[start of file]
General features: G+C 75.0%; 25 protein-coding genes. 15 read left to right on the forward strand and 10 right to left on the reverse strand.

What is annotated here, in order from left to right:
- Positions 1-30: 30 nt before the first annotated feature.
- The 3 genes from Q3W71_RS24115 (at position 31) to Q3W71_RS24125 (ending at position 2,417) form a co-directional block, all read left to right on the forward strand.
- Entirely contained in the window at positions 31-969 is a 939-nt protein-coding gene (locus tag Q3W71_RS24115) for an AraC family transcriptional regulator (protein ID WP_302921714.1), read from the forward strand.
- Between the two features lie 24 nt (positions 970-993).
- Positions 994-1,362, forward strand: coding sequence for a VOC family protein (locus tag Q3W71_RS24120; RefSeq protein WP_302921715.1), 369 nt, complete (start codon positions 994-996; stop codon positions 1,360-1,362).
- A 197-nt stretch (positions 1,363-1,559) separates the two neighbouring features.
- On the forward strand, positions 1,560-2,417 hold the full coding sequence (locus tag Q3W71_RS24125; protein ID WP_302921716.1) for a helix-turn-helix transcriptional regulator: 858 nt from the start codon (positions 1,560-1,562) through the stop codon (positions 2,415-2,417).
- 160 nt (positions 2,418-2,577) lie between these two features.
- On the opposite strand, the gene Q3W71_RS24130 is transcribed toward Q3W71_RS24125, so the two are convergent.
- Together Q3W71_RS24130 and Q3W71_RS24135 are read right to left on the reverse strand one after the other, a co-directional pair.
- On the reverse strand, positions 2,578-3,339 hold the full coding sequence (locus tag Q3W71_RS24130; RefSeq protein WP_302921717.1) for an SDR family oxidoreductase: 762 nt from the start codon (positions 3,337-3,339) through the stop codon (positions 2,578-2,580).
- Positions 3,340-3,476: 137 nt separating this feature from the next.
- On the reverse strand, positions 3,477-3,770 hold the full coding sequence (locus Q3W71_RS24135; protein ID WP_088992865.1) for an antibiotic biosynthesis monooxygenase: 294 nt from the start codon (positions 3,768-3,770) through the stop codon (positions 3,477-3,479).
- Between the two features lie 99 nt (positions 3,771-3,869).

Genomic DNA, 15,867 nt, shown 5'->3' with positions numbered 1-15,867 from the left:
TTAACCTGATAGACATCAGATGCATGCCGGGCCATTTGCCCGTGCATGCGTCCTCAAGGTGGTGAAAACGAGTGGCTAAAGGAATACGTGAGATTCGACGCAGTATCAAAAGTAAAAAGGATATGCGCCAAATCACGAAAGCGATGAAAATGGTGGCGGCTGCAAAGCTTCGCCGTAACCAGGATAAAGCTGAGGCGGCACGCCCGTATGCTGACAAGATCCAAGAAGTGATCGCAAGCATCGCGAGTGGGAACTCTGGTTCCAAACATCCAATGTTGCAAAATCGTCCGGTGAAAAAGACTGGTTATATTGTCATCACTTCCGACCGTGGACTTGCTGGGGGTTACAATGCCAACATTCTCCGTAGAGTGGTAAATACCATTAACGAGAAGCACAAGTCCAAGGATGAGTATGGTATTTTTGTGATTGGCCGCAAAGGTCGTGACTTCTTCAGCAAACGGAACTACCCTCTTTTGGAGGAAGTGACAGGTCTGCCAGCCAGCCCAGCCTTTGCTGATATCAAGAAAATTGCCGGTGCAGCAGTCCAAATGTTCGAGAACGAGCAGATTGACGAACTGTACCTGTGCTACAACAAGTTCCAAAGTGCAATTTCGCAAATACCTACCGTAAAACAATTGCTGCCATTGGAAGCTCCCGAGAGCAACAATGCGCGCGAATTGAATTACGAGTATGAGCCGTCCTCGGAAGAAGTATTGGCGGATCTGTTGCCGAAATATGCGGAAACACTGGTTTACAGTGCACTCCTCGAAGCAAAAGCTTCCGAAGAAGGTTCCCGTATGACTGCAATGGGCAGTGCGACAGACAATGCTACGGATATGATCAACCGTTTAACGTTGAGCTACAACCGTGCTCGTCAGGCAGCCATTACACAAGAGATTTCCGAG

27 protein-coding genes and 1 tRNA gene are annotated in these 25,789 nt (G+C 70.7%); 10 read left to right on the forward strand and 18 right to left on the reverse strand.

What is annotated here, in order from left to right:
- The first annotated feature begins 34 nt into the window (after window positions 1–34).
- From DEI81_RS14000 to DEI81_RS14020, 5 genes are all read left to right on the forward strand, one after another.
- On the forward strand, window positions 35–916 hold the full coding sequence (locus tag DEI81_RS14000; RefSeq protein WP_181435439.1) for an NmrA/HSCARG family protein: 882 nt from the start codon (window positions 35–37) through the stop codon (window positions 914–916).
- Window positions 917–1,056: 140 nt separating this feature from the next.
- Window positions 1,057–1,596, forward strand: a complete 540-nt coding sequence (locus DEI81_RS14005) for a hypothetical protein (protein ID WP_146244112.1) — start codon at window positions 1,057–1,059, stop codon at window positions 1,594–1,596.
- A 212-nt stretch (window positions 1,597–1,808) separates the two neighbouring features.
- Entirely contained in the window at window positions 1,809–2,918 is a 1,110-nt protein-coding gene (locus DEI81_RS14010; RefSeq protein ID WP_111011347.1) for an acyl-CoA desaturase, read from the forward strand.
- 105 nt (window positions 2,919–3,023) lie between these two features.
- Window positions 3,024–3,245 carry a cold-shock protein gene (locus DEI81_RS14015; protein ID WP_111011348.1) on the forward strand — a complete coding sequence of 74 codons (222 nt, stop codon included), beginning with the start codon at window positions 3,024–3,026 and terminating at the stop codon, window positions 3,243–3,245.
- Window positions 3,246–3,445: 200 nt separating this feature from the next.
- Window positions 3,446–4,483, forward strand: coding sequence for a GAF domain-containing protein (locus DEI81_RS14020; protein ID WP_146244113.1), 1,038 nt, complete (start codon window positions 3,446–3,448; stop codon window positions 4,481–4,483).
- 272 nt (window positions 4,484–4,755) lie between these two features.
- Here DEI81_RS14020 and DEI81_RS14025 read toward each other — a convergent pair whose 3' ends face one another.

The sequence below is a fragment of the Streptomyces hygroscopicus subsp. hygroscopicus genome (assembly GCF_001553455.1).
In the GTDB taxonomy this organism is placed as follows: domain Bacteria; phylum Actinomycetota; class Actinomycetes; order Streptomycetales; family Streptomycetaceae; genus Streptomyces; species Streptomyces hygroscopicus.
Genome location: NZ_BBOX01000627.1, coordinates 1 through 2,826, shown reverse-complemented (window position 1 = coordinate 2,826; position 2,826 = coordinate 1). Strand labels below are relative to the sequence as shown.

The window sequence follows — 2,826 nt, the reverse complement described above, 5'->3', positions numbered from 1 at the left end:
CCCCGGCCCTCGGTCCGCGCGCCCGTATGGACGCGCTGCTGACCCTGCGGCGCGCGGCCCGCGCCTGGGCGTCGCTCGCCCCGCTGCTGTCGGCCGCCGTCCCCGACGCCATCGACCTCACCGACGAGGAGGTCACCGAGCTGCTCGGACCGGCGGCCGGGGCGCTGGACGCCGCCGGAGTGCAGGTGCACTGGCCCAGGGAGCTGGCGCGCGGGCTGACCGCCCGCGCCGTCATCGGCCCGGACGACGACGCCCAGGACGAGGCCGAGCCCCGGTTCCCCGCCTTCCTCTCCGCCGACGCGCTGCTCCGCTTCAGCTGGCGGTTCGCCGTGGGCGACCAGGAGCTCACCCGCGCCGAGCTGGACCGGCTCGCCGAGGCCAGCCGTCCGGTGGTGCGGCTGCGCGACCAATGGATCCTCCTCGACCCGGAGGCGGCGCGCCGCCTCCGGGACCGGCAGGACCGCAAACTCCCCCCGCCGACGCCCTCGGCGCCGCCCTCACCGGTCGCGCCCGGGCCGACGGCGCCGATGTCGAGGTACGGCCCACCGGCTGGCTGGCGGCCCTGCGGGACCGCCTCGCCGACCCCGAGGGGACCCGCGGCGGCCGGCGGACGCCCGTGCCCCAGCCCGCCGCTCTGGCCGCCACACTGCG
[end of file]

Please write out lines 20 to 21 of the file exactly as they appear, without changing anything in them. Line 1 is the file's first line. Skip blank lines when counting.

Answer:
What is annotated here, in order from left to right:
- The first annotated feature begins 34 nt into the window (after window positions 1–34).